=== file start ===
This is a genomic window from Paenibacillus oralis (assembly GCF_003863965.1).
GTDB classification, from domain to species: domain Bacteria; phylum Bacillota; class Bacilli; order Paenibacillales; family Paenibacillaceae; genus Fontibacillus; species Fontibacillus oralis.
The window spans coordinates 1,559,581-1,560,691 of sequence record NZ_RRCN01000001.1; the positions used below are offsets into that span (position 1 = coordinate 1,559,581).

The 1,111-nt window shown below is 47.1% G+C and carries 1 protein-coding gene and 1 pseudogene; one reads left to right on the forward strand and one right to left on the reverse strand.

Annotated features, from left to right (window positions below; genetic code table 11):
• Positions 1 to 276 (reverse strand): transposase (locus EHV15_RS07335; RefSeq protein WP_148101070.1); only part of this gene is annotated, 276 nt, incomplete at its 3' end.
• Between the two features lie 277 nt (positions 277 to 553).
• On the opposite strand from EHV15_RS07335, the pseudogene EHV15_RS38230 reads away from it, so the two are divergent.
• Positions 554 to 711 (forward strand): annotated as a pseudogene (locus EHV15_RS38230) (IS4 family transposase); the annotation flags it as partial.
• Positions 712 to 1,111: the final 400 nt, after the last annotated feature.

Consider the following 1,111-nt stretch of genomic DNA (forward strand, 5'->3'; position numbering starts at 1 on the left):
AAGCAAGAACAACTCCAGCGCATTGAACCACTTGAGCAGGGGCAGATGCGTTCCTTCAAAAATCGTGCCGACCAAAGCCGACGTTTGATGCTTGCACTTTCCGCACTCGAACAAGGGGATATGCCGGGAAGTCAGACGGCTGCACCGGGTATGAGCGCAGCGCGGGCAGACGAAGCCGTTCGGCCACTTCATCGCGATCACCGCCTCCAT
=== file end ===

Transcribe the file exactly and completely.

This is a genomic window from Paenibacillus oralis (assembly GCF_003863965.1).
GTDB classification, from domain to species: domain Bacteria; phylum Bacillota; class Bacilli; order Paenibacillales; family Paenibacillaceae; genus Fontibacillus; species Fontibacillus oralis.
The window spans coordinates 1,559,581-1,560,691 of sequence record NZ_RRCN01000001.1; the positions used below are offsets into that span (position 1 = coordinate 1,559,581).

The 1,111-nt window shown below is 47.1% G+C and carries 1 protein-coding gene and 1 pseudogene; one reads left to right on the forward strand and one right to left on the reverse strand.

Annotated features, from left to right (window positions below; genetic code table 11):
• Positions 1 to 276 (reverse strand): transposase (locus EHV15_RS07335; RefSeq protein WP_148101070.1); only part of this gene is annotated, 276 nt, incomplete at its 3' end.
• Between the two features lie 277 nt (positions 277 to 553).
• On the opposite strand from EHV15_RS07335, the pseudogene EHV15_RS38230 reads away from it, so the two are divergent.
• Positions 554 to 711 (forward strand): annotated as a pseudogene (locus EHV15_RS38230) (IS4 family transposase); the annotation flags it as partial.
• Positions 712 to 1,111: the final 400 nt, after the last annotated feature.

Consider the following 1,111-nt stretch of genomic DNA (forward strand, 5'->3'; position numbering starts at 1 on the left):
AAGCAAGAACAACTCCAGCGCATTGAACCACTTGAGCAGGGGCAGATGCGTTCCTTCAAAAATCGTGCCGACCAAAGCCGACGTTTGATGCTTGCACTTTCCGCACTCGAACAAGGGGATATGCCGGGAAGTCAGACGGCTGCACCGGGTATGAGCGCAGCGCGGGCAGACGAAGCCGTTCGGCCACTTCATCGCGATCACCGCCTCCAT